I’m often asked ‘Why is my baby waking for a long period in the night? If they’re generally quite content and not initially in distress, then it can be something referred to as a ‘split night’. Let’s find out what a split night is, why children have them and how you can help your child go back to sleep when experiencing split nights.
What is a split night?
A split night is when a baby or toddler wakes for a long period of time in the night, and often little ones aren’t upset during this wake. They may even chat to themselves or practice a new skill like clapping or crawling. Sometimes they do get grumpy after a while when they’re fed up of being awake and want to get back to sleep.
What’s typically happening is their circadian rhythm (their body clock) and their sleep pressure (what makes them feel tired) is mis-aligned.
What causes split nights?
There are a number of things that can cause split nights and we’ll discuss a few below:
Too much day sleep
This is quite a common cause of long periods of night waking. If your little one is getting too much sleep in the day they may simply not be as tired enough at night. Their body thinks bedtime is just another nap as they are sleepy, but they don’t have enough melatonin (the ‘sleep hormone’) in their body to keep them asleep. It might be their naps are too long or they are ready for a nap transition.
There are some key clues that your little one is ready to drop a nap which I cover in full detail in my blog on nap transitions. If they’re struggling to get to sleep at nap time, or they’re pushing their nap times later and later, then it might be time to make a change.
Not enough day sleep
Not getting enough sleep during the day can cause restless nights. It’s not just split night but also multiple short night waking’s that can improve when little ones have the right amount of day sleep. Overtiredness can be worse than too much sleep as it has a direct link to increased cortisol levels which is our ‘awake hormone’.
In the first few years of our babies and toddlers’ lives, cognitive and physical development is rapid, and quite frankly amazing! However their development can contribute to disrupted sleep. It’s unavoidable; in fact you wouldn’t want to avoid it as it all part of their advancement, but how you react to it is important (I’ll come onto that in more detail later).
Sleep associations such as a dummy, feeding to sleep, rocking/patting to get to sleep etc. can be causes of split nights, but these are more associated with frequent night waking’s and little ones getting upset each time.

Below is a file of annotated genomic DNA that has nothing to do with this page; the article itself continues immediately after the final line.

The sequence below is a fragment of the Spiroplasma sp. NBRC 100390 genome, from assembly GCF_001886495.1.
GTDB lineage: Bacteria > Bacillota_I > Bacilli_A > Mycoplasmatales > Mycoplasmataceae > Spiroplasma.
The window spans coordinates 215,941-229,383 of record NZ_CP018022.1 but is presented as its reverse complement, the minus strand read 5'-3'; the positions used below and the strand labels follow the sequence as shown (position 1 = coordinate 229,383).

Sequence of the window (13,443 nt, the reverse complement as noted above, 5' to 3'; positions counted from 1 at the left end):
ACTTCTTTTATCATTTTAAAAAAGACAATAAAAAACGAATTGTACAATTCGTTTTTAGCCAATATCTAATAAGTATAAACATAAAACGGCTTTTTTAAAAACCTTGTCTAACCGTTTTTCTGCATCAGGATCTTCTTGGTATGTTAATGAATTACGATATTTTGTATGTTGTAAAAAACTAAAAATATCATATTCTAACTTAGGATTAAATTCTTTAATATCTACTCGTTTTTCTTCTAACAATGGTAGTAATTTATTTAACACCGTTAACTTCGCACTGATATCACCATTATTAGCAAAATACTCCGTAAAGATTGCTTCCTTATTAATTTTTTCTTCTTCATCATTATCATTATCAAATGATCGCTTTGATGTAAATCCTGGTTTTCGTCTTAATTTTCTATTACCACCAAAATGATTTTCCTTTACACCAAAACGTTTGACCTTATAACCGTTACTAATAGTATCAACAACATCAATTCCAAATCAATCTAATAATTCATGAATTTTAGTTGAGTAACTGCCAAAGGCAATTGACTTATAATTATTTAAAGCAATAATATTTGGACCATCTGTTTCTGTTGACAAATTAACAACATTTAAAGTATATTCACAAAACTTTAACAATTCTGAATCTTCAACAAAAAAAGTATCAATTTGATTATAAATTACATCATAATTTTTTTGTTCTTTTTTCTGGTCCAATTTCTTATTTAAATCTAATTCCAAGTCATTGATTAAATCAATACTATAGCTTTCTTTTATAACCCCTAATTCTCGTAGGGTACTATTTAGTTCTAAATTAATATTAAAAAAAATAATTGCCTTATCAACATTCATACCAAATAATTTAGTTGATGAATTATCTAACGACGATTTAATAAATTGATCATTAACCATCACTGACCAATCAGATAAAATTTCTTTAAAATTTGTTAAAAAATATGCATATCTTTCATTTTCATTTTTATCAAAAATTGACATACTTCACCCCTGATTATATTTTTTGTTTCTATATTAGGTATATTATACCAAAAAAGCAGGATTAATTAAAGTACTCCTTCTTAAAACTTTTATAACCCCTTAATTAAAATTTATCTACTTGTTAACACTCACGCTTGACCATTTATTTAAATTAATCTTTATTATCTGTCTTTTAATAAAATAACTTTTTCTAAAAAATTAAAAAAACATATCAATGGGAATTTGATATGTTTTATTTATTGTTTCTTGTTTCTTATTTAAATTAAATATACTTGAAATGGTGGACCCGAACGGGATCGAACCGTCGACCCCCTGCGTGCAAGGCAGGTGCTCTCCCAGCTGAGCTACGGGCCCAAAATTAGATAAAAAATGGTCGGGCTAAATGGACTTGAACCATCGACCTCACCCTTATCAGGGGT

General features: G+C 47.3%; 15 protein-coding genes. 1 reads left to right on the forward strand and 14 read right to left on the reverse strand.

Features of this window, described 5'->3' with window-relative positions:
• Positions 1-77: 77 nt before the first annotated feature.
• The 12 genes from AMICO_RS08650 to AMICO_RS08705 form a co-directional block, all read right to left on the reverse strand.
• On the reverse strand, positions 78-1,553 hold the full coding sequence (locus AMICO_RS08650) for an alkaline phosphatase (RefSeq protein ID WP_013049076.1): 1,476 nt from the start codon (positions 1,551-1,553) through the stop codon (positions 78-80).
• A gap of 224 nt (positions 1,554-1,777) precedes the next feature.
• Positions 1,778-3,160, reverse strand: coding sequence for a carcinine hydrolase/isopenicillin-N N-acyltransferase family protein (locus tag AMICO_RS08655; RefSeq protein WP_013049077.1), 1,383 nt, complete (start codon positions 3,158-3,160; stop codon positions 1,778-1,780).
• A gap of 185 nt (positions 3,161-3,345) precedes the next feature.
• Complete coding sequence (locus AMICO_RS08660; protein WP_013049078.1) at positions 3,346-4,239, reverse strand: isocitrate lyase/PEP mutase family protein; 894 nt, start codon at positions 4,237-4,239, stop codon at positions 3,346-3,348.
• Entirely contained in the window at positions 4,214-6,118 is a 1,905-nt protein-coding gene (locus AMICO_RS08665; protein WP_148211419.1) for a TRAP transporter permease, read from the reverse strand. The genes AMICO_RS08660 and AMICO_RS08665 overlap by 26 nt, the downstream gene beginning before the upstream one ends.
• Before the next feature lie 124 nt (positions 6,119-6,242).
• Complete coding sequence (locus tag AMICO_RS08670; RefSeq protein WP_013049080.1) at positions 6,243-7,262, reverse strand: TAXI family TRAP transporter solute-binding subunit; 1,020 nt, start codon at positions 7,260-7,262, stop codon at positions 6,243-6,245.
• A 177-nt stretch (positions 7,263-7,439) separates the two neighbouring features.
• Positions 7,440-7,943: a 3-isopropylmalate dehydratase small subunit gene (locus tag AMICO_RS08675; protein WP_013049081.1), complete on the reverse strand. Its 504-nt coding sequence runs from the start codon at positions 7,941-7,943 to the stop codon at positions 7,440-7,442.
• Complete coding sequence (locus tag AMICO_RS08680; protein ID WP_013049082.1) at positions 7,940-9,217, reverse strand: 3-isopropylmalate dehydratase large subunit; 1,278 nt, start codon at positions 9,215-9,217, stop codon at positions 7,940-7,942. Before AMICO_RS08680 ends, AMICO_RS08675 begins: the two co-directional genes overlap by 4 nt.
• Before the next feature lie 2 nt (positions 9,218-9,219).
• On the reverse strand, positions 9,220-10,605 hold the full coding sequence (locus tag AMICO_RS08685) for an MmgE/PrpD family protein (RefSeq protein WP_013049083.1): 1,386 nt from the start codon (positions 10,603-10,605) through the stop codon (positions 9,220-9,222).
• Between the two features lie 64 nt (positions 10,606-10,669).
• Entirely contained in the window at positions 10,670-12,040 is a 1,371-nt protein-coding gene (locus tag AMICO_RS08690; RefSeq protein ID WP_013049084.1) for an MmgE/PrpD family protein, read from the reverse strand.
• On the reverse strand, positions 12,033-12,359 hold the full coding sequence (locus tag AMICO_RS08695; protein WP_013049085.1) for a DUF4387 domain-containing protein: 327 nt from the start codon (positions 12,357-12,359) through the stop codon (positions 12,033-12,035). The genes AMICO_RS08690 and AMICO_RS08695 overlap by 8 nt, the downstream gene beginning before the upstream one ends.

How to help a split night?
The first thing I recommend my client’s do is assess their little one’s day routine. Changing the day routine could be all you need to stop that long period of night waking.
One of the key parts of the day routine is ensuring there is the right gap between the last nap of the day and bedtime (the “wake window”). Make sure bedtime is a distinct process that helps your child know it’s night time. I personally bath my boys at the same time each night, then we have a story with milk and they get into bed.
Kids love consistency and routine. This triggers them to know that it’s night time, which is when their long sleep takes place. Make sure you pick a bedtime routine and time that suits your family and keep it consistent.
Another important thing to be mindful of is how to react when you little one wakes. If they don’t need your support, then hang back. Going into them will encourage them to think its play time. Keep a watchful eye on their monitor if you have one, but only offer support if and when they need it.
I remember when my youngest son first learned how to clap. He was so chuffed with himself that for a couple of nights he woke at 2am to practice his new skill. He happily clapped away for about half an hour before falling back to sleep. If we had reacted to him by going in and feeding him (he hadn’t had a night feed in months) or picking him up and rocking him back to sleep, he may have decided that that was something he needed in the future when he wasn’t actually looking for support – he just wanted to clap!
For further advice and support check out our other content in our parenting section.